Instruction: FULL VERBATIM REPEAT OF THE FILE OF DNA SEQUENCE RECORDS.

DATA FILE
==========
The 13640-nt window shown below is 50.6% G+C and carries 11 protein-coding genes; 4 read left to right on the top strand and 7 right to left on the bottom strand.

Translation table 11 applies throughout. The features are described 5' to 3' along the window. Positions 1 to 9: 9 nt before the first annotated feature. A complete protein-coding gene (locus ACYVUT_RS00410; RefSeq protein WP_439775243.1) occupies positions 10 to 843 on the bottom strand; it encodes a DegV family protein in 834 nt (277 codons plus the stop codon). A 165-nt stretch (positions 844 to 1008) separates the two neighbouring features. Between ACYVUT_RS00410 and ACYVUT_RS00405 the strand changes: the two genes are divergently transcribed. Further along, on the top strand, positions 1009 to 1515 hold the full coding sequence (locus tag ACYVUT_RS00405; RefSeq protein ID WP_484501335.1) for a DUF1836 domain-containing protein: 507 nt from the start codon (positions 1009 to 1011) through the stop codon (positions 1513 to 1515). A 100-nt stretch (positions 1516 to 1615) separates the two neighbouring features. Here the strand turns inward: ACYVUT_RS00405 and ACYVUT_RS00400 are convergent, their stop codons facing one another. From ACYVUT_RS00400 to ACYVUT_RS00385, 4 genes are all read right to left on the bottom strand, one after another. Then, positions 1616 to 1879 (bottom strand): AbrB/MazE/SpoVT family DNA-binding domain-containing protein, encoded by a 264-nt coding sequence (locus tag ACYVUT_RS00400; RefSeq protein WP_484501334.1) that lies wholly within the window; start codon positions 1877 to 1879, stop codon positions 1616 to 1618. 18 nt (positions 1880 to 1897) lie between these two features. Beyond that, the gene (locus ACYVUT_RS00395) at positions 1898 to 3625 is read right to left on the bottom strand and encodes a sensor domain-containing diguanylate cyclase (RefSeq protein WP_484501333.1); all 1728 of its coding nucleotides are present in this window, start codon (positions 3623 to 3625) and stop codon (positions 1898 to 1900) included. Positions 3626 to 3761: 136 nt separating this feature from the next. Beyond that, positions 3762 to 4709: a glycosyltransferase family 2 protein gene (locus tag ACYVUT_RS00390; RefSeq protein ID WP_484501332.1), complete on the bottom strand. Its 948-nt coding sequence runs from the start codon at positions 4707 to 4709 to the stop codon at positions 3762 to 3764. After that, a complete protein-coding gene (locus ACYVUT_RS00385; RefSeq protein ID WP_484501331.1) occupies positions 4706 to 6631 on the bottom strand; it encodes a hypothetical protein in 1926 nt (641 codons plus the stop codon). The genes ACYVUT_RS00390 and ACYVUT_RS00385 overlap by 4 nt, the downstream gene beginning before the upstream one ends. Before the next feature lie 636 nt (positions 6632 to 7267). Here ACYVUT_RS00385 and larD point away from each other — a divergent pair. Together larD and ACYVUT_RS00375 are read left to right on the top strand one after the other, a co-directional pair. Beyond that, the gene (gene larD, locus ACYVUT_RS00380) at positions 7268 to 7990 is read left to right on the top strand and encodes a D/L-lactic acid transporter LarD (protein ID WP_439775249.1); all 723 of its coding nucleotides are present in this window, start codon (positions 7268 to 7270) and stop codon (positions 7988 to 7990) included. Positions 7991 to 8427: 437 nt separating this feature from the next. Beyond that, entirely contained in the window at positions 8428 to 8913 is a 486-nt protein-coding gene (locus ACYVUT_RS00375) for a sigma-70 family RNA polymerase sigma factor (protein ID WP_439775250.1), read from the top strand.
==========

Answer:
The 13640-nt window shown below is 50.6% G+C and carries 11 protein-coding genes; 4 read left to right on the top strand and 7 right to left on the bottom strand.

Translation table 11 applies throughout. The features are described 5' to 3' along the window. Positions 1 to 9: 9 nt before the first annotated feature. A complete protein-coding gene (locus ACYVUT_RS00410; RefSeq protein WP_439775243.1) occupies positions 10 to 843 on the bottom strand; it encodes a DegV family protein in 834 nt (277 codons plus the stop codon). A 165-nt stretch (positions 844 to 1008) separates the two neighbouring features. Between ACYVUT_RS00410 and ACYVUT_RS00405 the strand changes: the two genes are divergently transcribed. Further along, on the top strand, positions 1009 to 1515 hold the full coding sequence (locus tag ACYVUT_RS00405; RefSeq protein ID WP_484501335.1) for a DUF1836 domain-containing protein: 507 nt from the start codon (positions 1009 to 1011) through the stop codon (positions 1513 to 1515). A 100-nt stretch (positions 1516 to 1615) separates the two neighbouring features. Here the strand turns inward: ACYVUT_RS00405 and ACYVUT_RS00400 are convergent, their stop codons facing one another. From ACYVUT_RS00400 to ACYVUT_RS00385, 4 genes are all read right to left on the bottom strand, one after another. Then, positions 1616 to 1879 (bottom strand): AbrB/MazE/SpoVT family DNA-binding domain-containing protein, encoded by a 264-nt coding sequence (locus tag ACYVUT_RS00400; RefSeq protein WP_484501334.1) that lies wholly within the window; start codon positions 1877 to 1879, stop codon positions 1616 to 1618. 18 nt (positions 1880 to 1897) lie between these two features. Beyond that, the gene (locus ACYVUT_RS00395) at positions 1898 to 3625 is read right to left on the bottom strand and encodes a sensor domain-containing diguanylate cyclase (RefSeq protein WP_484501333.1); all 1728 of its coding nucleotides are present in this window, start codon (positions 3623 to 3625) and stop codon (positions 1898 to 1900) included. Positions 3626 to 3761: 136 nt separating this feature from the next. Beyond that, positions 3762 to 4709: a glycosyltransferase family 2 protein gene (locus tag ACYVUT_RS00390; RefSeq protein ID WP_484501332.1), complete on the bottom strand. Its 948-nt coding sequence runs from the start codon at positions 4707 to 4709 to the stop codon at positions 3762 to 3764. After that, a complete protein-coding gene (locus ACYVUT_RS00385; RefSeq protein ID WP_484501331.1) occupies positions 4706 to 6631 on the bottom strand; it encodes a hypothetical protein in 1926 nt (641 codons plus the stop codon). The genes ACYVUT_RS00390 and ACYVUT_RS00385 overlap by 4 nt, the downstream gene beginning before the upstream one ends. Before the next feature lie 636 nt (positions 6632 to 7267). Here ACYVUT_RS00385 and larD point away from each other — a divergent pair. Together larD and ACYVUT_RS00375 are read left to right on the top strand one after the other, a co-directional pair. Beyond that, the gene (gene larD, locus ACYVUT_RS00380) at positions 7268 to 7990 is read left to right on the top strand and encodes a D/L-lactic acid transporter LarD (protein ID WP_439775249.1); all 723 of its coding nucleotides are present in this window, start codon (positions 7268 to 7270) and stop codon (positions 7988 to 7990) included. Positions 7991 to 8427: 437 nt separating this feature from the next. Beyond that, entirely contained in the window at positions 8428 to 8913 is a 486-nt protein-coding gene (locus ACYVUT_RS00375) for a sigma-70 family RNA polymerase sigma factor (protein ID WP_439775250.1), read from the top strand.